Special to the Tribune-Star
TERRE HAUTE —
Dorothy Jerse looks back at local history from 10, 25 and 50 years ago as reported in the Tribune and Tribune-Star.
• The Terre Haute Fire Department displayed its new anti-terror equipment. All HAZMAT technicians were to be trained to use it by the end of the year.
• Rose-Hulman Institute of Technology was ranked the No. 1 Engineering School in America by U.S. News & World Report for the fifth consecutive year.
• Aegis Communications call center sponsored a “Buzz Fest” with live music on the site of the former Kroger store in the Meadows parking area to celebrate its third year in Terre Haute. The company employed 610 persons.
• Cpl. William “Trey” Gilbert, a Terre Haute Police Department detective, was named Indiana’s Fire Investigator of the Year by the Indiana Chapter of the International Association of Arson Investigators. He had led the investigation into the fire at which Capt. Ralph Stott lost his life.
• The Indiana Department of Environmental Management certified the Sycamore Ridge landfill in Vigo County as one of two landfills that could accept low-level contaminated soil from a GM Powertrain factory in Bedford.
• Charlie Kluesner won the Rea Park Men’s Club golf championship.
• Tribune-Star headline: “Too hot for school but not too hot for football practice.” Some area board members were considering delaying the start of school because of the heat, but not questioning football, cross country or tennis practices.
• The Indiana Kiwanis was celebrating 72 years at a convention in Terre Haute. U.S. Sen. Dan Quayle, scheduled to speak at the Sunday prayer breakfast, had to cancel after he was nominated as the vice presidential candidate on the Republican ticket.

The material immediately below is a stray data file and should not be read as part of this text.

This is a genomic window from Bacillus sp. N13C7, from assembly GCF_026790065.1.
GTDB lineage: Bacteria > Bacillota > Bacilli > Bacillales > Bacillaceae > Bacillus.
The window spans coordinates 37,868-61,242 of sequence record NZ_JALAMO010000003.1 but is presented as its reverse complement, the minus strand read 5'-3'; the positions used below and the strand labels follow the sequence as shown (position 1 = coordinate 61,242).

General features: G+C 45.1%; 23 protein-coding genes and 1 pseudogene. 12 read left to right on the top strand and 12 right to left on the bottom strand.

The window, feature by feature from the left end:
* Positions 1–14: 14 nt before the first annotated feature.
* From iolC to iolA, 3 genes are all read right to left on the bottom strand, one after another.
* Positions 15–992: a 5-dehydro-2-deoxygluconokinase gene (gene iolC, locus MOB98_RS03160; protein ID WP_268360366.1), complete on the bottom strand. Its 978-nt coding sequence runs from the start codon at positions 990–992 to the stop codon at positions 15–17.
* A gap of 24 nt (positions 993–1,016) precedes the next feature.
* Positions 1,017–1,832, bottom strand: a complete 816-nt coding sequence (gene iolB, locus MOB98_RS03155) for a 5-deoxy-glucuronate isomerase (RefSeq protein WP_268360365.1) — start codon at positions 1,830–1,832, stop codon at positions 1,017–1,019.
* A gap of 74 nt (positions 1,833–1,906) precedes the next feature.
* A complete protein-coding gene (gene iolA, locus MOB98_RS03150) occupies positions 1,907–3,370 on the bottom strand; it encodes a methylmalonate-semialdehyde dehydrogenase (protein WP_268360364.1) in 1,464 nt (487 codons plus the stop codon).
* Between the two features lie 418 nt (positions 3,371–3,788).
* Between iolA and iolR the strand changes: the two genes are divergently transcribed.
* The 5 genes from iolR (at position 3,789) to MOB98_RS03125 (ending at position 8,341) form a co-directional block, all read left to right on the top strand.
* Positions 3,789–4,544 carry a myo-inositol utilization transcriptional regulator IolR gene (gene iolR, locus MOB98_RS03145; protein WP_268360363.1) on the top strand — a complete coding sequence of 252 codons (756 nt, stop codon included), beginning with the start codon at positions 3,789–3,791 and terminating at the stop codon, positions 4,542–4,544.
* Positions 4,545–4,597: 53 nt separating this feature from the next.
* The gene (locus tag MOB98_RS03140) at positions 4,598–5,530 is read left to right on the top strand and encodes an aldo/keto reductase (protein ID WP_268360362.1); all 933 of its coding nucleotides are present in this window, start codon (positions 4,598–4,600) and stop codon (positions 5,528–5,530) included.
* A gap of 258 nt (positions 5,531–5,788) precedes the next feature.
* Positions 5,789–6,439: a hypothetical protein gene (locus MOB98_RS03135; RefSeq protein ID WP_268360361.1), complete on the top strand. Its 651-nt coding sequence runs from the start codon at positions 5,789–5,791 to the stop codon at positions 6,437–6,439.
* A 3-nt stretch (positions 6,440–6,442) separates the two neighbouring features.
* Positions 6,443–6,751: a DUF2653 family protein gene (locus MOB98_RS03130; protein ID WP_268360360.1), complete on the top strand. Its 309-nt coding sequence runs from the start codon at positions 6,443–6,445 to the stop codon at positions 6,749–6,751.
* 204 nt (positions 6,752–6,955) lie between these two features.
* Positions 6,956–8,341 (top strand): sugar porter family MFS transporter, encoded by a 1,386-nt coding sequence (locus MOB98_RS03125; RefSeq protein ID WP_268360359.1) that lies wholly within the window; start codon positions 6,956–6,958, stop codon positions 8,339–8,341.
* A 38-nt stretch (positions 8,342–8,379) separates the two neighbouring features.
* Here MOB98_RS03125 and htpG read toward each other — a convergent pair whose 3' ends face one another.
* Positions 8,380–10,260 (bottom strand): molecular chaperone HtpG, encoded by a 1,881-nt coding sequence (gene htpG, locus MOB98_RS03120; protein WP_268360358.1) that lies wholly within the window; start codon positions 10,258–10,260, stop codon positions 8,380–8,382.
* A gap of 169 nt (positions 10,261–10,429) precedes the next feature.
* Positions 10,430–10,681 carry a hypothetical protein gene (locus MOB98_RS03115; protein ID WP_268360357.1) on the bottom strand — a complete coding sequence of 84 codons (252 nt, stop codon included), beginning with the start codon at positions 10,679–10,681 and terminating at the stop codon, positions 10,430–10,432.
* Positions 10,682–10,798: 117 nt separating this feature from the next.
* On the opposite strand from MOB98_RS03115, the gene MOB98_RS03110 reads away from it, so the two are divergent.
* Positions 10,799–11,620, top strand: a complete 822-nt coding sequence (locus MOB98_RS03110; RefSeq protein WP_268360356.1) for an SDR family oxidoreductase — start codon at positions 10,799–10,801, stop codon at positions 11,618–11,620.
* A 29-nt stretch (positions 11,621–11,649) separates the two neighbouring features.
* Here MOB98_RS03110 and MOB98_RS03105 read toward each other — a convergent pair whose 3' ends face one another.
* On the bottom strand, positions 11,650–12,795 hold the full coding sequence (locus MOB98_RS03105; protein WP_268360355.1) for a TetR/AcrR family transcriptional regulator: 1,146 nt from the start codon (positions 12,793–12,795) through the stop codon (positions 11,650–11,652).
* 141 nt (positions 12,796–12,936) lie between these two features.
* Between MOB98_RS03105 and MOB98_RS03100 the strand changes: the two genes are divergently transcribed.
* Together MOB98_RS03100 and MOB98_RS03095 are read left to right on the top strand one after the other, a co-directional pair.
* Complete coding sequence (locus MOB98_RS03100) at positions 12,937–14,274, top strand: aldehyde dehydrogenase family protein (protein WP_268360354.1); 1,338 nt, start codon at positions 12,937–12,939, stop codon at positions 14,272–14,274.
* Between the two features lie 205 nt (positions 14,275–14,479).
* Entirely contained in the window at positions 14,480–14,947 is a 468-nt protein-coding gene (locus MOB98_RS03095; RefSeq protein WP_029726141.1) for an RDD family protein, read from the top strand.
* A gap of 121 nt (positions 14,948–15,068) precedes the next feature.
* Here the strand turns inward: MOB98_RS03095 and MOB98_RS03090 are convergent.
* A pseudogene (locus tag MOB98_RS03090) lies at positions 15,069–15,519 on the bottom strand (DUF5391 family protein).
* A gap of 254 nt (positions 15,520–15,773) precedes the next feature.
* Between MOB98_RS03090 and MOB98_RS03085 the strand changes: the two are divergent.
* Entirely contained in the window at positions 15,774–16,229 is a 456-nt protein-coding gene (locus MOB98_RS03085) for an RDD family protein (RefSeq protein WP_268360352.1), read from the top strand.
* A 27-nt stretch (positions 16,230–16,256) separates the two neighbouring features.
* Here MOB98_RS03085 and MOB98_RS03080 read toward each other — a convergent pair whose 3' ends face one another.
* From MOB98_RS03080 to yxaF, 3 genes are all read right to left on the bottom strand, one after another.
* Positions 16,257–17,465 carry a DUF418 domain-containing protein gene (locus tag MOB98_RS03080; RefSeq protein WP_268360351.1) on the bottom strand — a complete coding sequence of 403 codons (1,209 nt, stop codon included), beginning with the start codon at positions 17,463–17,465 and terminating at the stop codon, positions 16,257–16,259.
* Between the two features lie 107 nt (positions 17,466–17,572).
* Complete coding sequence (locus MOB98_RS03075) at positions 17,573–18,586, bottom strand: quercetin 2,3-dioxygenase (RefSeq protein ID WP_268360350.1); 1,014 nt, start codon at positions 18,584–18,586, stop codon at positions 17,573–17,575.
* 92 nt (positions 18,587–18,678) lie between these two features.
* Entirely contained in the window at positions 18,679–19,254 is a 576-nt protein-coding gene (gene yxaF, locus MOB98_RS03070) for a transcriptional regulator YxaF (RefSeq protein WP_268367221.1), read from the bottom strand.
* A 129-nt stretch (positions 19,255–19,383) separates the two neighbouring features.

• The local Pfizer Inc. plant celebrated its 40th year in Vigo County with a reception for the media. Matthew Cavallo was the plant manager.
• Don Alumbaugh won the Rea Park Men’s Club golf championship.
• DeBaun Funeral Home broke ground for a new chapel on Springhill Road, one block west of U.S. 41. The DeBaun Idaho Street Chapel, founded in 1952 at 1729 S. Eighth St., was to remain open. Curt and Myrtle DeBaun had opened their first funeral home in 1925 in Prairie Creek.
• Brian Faison was named the new athletic director at Indiana State University.
• C. Kenneth Cottom was named principal of Gerstmeyer Technical High School to succeed Noel B. Douglas.
• Photographer Dick Bruce completed his studio, located in a new wing added to his residence at 1120 S. 20th St.
• The Chicago & Eastern Illinois freight house, at 10th Street and Wabash Avenue for more than half a century, was being razed. The property had been purchased by Mace Service Inc.
• Work on the Paul Dresser Birthplace in Fairbanks Park came to a standstill due to lack of funds. An additional $5,000 was needed to complete the project.
• The Terre Haute Jaycees sponsored clinics at the Riley, Pimento, New Goshen, West Terre Haute and Eighth and Idaho firehouses in their campaign against rabies. Vigo County was under a one-year state quarantine of dogs to control and stop the spread of the disease.
• Hill’s Motorcycles at 629 National Ave. in West Terre Haute, advertised its Honda model at $270, claiming, “It doesn’t gulp gas, it just sips it at 225 miles to the gallon.”